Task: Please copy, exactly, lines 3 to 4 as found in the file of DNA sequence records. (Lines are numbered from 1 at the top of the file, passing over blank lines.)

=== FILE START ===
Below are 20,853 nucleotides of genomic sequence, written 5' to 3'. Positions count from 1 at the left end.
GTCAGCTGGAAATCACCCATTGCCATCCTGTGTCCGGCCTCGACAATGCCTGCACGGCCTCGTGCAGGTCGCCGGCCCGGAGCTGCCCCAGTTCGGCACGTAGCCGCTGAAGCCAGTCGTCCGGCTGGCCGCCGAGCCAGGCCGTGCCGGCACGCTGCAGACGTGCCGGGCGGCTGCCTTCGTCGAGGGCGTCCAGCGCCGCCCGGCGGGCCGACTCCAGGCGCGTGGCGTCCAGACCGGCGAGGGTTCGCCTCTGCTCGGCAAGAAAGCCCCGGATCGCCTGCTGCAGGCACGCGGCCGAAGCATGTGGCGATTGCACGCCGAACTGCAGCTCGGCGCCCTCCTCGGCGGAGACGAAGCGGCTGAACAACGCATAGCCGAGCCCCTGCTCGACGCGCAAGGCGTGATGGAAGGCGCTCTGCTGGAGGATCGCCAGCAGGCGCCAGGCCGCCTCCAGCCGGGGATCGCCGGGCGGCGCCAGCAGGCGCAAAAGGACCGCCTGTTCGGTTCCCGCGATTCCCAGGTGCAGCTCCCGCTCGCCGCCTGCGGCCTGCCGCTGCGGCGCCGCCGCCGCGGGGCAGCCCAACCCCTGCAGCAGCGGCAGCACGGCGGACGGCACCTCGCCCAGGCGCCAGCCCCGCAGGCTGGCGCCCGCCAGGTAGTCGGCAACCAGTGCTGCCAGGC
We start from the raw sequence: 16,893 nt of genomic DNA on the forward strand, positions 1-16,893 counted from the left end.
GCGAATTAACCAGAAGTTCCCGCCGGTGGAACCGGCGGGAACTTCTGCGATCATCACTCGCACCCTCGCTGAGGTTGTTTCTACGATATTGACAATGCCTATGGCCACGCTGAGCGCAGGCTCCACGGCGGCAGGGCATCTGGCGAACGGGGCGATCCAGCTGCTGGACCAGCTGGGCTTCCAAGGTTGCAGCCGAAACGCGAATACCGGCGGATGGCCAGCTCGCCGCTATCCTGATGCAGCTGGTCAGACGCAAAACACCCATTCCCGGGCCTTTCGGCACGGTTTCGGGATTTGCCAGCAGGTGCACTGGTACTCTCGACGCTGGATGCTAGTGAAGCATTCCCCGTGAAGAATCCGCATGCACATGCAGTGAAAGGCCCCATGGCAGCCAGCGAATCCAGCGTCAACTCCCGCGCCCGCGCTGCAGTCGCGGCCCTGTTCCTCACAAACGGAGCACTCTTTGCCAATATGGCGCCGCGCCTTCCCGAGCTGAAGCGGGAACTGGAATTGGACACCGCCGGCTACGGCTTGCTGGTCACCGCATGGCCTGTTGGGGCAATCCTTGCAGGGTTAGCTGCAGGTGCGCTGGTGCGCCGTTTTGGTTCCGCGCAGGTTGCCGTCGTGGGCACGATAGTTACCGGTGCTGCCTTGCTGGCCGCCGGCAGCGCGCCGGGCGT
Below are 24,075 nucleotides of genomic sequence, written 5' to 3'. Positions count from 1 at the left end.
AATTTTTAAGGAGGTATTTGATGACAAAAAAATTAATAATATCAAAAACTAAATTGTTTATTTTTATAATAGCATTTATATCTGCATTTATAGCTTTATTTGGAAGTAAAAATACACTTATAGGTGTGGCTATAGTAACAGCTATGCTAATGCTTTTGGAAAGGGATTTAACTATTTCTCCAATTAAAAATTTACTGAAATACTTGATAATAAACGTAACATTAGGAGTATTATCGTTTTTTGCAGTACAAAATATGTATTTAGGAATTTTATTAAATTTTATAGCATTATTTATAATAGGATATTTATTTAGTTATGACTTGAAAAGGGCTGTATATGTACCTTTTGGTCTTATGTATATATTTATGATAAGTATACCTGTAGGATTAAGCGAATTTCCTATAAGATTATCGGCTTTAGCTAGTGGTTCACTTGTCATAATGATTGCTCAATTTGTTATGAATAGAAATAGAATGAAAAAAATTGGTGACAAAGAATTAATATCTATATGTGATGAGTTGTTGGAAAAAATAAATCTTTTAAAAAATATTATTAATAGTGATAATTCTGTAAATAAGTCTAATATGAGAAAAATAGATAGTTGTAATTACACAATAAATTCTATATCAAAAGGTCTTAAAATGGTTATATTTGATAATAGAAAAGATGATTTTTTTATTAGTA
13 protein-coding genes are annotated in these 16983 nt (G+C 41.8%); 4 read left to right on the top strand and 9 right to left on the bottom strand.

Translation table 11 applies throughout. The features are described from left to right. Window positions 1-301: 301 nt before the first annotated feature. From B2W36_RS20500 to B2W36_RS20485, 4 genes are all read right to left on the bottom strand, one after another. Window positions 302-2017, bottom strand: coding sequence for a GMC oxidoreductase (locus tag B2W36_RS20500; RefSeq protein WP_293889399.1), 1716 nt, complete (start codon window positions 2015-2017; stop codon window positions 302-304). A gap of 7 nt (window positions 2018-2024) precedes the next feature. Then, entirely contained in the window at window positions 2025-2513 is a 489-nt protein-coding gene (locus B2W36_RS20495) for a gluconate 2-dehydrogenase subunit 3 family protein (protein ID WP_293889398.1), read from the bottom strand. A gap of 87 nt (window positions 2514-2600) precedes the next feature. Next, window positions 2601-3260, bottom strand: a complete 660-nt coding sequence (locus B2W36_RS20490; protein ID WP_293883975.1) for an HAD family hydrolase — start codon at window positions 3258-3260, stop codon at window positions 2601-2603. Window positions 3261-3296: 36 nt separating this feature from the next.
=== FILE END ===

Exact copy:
We start from the raw sequence: 16,893 nt of genomic DNA on the forward strand, positions 1-16,893 counted from the left end.
GCGAATTAACCAGAAGTTCCCGCCGGTGGAACCGGCGGGAACTTCTGCGATCATCACTCGCACCCTCGCTGAGGTTGTTTCTACGATATTGACAATGCCTATGGCCACGCTGAGCGCAGGCTCCACGGCGGCAGGGCATCTGGCGAACGGGGCGATCCAGCTGCTGGACCAGCTGGGCTTCCAAGGTTGCAGCCGAAACGCGAATACCGGCGGATGGCCAGCTCGCCGCTATCCTGATGCAGCTGGTCAGACGCAAAACACCCATTCCCGGGCCTTTCGGCACGGTTTCGGGATTTGCCAGCAGGTGCACTGGTACTCTCGACGCTGGATGCTAGTGAAGCATTCCCCGTGAAGAATCCGCATGCACATGCAGTGAAAGGCCCCATGGCAGCCAGCGAATCCAGCGTCAACTCCCGCGCCCGCGCTGCAGTCGCGGCCCTGTTCCTCACAAACGGAGCACTCTTTGCCAATATGGCGCCGCGCCTTCCCGAGCTGAAGCGGGAACTGGAATTGGACACCGCCGGCTACGGCTTGCTGGTCACCGCATGGCCTGTTGGGGCAATCCTTGCAGGGTTAGCTGCAGGTGCGCTGGTGCGCCGTTTTGGTTCCGCGCAGGTTGCCGTCGTGGGCACGATAGTTACCGGTGCTGCCTTGCTGGCCGCCGGCAGCGCGCCGGGCGT